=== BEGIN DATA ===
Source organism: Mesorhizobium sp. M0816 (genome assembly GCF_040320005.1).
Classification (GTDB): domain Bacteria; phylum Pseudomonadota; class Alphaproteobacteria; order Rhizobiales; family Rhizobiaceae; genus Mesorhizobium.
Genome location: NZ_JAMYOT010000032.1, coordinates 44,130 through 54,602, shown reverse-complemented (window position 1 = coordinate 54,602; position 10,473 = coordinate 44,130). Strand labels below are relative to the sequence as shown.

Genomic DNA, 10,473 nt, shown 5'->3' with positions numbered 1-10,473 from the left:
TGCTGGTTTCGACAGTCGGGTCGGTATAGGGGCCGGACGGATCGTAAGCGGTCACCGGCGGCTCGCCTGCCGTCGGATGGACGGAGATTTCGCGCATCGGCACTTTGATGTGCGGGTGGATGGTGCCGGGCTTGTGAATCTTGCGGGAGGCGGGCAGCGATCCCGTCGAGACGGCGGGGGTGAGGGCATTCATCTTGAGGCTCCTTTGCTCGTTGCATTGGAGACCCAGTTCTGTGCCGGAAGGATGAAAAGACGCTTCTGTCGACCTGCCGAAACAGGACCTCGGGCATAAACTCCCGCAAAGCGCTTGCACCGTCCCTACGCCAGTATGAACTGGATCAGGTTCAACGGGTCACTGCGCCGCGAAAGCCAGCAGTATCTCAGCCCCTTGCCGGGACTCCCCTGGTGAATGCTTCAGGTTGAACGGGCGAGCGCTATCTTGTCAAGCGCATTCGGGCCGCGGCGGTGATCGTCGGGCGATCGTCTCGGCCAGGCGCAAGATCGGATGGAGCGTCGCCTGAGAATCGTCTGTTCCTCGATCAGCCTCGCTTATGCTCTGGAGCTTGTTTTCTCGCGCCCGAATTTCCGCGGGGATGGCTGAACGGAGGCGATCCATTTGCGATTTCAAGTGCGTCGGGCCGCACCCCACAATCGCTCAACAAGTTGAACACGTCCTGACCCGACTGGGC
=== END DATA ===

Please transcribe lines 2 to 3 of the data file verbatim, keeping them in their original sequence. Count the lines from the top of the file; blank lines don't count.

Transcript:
Classification (GTDB): domain Bacteria; phylum Pseudomonadota; class Alphaproteobacteria; order Rhizobiales; family Rhizobiaceae; genus Mesorhizobium.
Genome location: NZ_JAMYOT010000032.1, coordinates 44,130 through 54,602, shown reverse-complemented (window position 1 = coordinate 54,602; position 10,473 = coordinate 44,130). Strand labels below are relative to the sequence as shown.